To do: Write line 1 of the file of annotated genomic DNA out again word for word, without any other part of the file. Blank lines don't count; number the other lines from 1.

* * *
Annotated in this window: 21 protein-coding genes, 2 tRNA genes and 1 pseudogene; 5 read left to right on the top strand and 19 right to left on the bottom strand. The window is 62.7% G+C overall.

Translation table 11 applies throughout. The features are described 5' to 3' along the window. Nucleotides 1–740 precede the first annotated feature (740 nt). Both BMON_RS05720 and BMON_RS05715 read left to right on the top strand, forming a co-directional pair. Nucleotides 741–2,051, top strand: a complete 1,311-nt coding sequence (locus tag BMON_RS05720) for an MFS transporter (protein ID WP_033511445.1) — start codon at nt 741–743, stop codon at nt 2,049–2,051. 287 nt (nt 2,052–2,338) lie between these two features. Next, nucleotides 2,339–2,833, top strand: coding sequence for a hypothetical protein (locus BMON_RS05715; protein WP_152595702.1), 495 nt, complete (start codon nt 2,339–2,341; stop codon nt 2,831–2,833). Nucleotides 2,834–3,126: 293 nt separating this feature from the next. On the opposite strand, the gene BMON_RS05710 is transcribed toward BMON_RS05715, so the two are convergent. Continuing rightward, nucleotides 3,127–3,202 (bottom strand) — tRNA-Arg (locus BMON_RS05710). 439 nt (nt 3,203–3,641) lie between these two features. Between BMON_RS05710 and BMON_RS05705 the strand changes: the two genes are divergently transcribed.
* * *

Annotated in this window: 21 protein-coding genes, 2 tRNA genes and 1 pseudogene; 5 read left to right on the top strand and 19 right to left on the bottom strand. The window is 62.7% G+C overall.